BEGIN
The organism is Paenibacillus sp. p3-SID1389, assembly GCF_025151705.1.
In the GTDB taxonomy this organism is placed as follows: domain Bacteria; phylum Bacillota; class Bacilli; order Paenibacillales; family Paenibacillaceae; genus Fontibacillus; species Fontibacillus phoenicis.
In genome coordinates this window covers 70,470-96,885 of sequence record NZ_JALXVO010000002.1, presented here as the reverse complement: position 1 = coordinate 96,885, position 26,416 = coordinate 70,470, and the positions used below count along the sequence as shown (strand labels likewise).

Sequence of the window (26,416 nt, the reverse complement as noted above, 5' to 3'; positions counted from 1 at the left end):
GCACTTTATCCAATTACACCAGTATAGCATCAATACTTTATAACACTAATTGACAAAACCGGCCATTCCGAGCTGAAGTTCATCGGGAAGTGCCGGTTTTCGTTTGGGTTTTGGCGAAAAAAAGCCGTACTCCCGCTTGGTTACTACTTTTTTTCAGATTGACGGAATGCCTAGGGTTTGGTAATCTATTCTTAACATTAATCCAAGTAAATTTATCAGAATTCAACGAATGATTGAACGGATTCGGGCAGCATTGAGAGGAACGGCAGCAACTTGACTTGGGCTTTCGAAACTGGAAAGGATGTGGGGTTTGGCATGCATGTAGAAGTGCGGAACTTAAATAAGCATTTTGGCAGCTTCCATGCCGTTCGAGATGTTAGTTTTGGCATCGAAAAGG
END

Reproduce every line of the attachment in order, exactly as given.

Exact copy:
The organism is Paenibacillus sp. p3-SID1389, assembly GCF_025151705.1.
In the GTDB taxonomy this organism is placed as follows: domain Bacteria; phylum Bacillota; class Bacilli; order Paenibacillales; family Paenibacillaceae; genus Fontibacillus; species Fontibacillus phoenicis.
In genome coordinates this window covers 70,470-96,885 of sequence record NZ_JALXVO010000002.1, presented here as the reverse complement: position 1 = coordinate 96,885, position 26,416 = coordinate 70,470, and the positions used below count along the sequence as shown (strand labels likewise).

Sequence of the window (26,416 nt, the reverse complement as noted above, 5' to 3'; positions counted from 1 at the left end):
GCACTTTATCCAATTACACCAGTATAGCATCAATACTTTATAACACTAATTGACAAAACCGGCCATTCCGAGCTGAAGTTCATCGGGAAGTGCCGGTTTTCGTTTGGGTTTTGGCGAAAAAAAGCCGTACTCCCGCTTGGTTACTACTTTTTTTCAGATTGACGGAATGCCTAGGGTTTGGTAATCTATTCTTAACATTAATCCAAGTAAATTTATCAGAATTCAACGAATGATTGAACGGATTCGGGCAGCATTGAGAGGAACGGCAGCAACTTGACTTGGGCTTTCGAAACTGGAAAGGATGTGGGGTTTGGCATGCATGTAGAAGTGCGGAACTTAAATAAGCATTTTGGCAGCTTCCATGCCGTTCGAGATGTTAGTTTTGGCATCGAAAAGG